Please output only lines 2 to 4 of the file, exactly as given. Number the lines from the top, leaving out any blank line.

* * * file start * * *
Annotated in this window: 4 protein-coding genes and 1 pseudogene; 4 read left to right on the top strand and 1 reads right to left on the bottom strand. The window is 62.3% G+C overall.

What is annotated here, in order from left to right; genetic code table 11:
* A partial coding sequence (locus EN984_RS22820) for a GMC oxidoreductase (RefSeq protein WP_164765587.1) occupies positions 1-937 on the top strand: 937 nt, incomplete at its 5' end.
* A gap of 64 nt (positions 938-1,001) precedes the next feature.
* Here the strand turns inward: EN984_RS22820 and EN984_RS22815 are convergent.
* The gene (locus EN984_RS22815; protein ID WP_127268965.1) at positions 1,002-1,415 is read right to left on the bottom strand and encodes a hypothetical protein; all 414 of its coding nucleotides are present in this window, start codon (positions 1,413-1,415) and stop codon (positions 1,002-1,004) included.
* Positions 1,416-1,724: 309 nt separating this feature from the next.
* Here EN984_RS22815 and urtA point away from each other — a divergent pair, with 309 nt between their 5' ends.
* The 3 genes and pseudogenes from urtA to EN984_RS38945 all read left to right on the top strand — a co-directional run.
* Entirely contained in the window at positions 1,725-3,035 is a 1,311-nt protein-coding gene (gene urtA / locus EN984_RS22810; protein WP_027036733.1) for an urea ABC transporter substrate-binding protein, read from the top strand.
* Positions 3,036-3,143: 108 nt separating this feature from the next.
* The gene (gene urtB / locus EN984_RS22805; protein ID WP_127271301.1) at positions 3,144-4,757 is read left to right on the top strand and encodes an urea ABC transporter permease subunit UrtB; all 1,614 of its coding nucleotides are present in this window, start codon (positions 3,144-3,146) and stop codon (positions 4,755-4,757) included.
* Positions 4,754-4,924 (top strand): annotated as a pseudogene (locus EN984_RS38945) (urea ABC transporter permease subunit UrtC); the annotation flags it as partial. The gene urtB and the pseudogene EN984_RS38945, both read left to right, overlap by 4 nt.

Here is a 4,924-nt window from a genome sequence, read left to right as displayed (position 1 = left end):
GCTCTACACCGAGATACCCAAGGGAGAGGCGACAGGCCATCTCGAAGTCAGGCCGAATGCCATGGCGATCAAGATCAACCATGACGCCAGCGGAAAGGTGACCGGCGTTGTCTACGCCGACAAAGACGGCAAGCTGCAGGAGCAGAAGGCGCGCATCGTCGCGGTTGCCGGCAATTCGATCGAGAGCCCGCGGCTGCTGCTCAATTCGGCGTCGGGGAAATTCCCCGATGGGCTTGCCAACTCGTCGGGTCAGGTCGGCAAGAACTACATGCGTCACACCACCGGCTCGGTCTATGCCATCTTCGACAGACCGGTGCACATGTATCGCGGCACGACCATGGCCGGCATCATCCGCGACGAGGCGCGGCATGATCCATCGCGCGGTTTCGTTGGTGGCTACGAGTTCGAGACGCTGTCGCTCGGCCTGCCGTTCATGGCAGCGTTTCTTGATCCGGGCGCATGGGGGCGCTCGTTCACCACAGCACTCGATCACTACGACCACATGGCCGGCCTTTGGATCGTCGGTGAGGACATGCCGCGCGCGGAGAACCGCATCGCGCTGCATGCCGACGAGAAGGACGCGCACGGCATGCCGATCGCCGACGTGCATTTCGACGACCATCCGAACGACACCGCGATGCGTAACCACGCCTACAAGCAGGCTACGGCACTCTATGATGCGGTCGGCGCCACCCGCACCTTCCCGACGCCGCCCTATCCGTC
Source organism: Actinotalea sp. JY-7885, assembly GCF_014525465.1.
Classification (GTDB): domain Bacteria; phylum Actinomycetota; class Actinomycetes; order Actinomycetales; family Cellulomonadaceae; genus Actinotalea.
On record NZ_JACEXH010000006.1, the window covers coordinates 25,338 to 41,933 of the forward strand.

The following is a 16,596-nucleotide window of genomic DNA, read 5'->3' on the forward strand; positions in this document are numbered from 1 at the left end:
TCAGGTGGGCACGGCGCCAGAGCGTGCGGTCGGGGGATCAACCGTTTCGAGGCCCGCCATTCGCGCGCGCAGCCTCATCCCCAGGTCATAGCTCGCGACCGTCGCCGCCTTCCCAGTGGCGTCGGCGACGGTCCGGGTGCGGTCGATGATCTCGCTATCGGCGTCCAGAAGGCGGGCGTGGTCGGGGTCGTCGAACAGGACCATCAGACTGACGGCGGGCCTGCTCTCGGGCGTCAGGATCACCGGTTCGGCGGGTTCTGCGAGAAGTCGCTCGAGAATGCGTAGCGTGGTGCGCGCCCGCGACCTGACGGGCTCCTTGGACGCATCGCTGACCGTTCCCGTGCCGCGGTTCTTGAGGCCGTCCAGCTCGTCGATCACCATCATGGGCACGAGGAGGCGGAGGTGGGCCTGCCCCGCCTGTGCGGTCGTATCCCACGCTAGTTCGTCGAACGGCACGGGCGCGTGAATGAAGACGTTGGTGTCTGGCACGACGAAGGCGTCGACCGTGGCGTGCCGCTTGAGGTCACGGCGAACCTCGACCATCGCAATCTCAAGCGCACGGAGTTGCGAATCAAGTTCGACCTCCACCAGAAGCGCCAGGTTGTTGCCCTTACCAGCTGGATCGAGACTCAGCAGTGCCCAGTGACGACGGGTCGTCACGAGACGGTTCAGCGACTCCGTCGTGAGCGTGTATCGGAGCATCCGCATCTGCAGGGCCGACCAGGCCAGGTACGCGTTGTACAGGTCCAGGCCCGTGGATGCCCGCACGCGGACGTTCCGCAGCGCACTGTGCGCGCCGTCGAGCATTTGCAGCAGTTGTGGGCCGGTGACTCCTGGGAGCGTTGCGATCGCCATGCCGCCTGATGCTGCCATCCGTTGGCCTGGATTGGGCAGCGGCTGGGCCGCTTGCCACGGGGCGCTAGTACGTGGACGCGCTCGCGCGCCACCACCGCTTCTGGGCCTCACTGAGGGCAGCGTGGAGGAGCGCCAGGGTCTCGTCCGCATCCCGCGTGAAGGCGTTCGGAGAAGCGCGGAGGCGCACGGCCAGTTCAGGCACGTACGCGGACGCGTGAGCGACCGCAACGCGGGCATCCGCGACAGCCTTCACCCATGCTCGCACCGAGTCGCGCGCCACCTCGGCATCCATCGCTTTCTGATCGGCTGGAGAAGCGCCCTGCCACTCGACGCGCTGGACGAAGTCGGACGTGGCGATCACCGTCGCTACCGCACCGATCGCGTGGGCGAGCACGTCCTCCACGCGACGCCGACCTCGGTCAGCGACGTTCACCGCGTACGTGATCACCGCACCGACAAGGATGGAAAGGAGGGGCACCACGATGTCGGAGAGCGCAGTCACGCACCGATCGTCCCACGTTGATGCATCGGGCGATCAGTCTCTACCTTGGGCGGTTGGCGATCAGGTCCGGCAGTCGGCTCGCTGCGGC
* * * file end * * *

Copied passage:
What is annotated here, in order from left to right; genetic code table 11:
* A partial coding sequence (locus EN984_RS22820) for a GMC oxidoreductase (RefSeq protein WP_164765587.1) occupies positions 1-937 on the top strand: 937 nt, incomplete at its 5' end.
* A gap of 64 nt (positions 938-1,001) precedes the next feature.